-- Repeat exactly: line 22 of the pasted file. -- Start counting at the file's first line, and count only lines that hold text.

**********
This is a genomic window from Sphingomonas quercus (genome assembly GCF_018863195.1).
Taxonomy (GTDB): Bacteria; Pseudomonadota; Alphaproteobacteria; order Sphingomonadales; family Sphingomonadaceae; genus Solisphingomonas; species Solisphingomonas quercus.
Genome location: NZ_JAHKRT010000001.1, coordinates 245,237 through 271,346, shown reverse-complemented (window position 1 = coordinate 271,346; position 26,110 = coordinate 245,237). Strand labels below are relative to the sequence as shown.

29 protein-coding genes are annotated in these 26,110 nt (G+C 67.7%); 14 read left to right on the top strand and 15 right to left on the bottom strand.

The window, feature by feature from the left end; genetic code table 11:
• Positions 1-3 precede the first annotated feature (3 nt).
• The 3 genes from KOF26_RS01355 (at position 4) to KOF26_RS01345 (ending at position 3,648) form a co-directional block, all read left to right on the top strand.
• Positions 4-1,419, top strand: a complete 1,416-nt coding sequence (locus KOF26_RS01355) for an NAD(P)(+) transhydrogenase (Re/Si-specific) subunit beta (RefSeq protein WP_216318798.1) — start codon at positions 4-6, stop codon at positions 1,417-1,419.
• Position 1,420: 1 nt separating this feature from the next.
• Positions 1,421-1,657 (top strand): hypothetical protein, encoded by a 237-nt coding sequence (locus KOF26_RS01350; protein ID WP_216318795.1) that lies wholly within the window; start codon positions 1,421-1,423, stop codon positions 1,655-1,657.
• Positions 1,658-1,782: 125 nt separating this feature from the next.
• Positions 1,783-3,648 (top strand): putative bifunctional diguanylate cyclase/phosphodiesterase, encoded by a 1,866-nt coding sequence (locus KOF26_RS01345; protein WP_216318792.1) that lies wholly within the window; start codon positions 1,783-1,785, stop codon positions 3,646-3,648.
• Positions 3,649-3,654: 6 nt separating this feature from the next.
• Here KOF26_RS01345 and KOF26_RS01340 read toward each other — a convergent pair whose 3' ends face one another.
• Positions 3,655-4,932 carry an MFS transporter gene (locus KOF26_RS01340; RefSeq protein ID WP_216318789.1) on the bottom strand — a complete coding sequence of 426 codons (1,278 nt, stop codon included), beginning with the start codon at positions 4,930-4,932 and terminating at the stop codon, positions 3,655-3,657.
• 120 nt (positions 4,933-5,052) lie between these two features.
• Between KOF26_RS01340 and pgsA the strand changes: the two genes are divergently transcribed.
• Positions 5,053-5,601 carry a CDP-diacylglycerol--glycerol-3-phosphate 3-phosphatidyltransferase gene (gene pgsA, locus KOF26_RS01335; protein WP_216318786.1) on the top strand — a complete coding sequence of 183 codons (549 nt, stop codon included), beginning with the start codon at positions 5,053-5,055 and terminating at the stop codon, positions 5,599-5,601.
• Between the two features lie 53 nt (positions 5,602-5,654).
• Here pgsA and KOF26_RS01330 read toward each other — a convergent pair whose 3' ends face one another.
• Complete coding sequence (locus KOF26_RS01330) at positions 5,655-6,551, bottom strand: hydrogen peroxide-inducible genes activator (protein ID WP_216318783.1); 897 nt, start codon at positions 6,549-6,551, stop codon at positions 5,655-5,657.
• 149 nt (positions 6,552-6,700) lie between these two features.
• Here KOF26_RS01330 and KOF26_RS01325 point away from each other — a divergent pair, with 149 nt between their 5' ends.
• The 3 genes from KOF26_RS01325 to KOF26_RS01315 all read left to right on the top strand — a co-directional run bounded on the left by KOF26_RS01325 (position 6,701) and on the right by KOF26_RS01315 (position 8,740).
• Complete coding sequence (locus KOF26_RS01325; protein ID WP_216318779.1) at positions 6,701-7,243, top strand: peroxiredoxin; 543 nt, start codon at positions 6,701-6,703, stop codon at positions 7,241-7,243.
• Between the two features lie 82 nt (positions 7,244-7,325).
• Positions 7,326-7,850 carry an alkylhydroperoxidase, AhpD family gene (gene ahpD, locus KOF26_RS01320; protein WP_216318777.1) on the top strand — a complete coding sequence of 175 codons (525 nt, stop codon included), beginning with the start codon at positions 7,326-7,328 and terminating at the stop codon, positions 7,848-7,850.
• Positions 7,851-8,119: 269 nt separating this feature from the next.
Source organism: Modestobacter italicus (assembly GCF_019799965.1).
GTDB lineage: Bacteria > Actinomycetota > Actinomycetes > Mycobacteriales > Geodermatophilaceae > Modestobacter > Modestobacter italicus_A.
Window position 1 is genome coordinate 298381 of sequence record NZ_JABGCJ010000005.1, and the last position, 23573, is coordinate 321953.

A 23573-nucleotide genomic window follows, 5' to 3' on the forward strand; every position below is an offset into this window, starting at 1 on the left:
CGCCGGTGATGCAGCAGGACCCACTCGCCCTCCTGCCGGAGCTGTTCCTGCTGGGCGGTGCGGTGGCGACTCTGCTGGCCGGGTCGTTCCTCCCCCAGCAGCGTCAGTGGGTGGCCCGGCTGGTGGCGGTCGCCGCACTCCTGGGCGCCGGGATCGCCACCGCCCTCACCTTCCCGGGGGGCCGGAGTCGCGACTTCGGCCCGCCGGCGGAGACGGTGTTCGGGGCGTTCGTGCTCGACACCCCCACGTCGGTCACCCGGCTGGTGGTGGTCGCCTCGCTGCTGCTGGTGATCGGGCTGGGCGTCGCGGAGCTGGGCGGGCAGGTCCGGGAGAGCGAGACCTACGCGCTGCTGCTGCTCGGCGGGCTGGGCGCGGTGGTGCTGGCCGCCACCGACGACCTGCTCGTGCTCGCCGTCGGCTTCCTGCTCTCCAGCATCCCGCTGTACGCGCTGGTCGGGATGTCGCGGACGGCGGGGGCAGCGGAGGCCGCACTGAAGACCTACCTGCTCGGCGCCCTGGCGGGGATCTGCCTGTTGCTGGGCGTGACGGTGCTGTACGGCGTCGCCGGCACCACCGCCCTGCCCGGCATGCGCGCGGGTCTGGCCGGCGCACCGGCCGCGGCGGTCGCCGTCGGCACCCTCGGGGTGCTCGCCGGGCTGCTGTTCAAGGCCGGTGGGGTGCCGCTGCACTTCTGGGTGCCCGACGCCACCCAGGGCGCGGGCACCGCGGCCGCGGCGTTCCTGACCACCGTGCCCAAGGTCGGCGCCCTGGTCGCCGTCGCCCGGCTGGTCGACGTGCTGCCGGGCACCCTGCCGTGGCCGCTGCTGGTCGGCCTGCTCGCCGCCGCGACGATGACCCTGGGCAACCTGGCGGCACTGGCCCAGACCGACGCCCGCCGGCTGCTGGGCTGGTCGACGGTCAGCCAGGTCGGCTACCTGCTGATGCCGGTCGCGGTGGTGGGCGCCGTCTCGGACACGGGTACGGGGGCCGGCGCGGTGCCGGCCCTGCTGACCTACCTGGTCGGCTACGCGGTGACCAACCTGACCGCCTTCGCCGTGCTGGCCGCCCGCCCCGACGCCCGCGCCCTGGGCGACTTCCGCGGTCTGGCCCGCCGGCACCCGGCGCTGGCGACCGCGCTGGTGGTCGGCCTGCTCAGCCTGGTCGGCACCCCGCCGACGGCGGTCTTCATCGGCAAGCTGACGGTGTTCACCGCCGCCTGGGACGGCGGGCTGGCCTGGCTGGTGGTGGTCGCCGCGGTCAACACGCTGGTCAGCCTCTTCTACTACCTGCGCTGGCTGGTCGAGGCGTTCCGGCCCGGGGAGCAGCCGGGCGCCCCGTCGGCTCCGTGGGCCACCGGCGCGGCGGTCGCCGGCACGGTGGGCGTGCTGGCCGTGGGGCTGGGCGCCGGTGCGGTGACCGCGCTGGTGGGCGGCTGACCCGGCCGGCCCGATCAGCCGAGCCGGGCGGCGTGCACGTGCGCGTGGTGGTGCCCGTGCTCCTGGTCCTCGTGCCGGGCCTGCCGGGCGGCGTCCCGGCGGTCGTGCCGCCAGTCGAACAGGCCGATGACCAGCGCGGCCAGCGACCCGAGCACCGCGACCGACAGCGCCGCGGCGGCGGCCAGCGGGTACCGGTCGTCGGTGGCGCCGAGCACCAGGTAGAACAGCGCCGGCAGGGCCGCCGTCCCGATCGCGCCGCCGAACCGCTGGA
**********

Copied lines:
• 149 nt (positions 6,552-6,700) lie between these two features.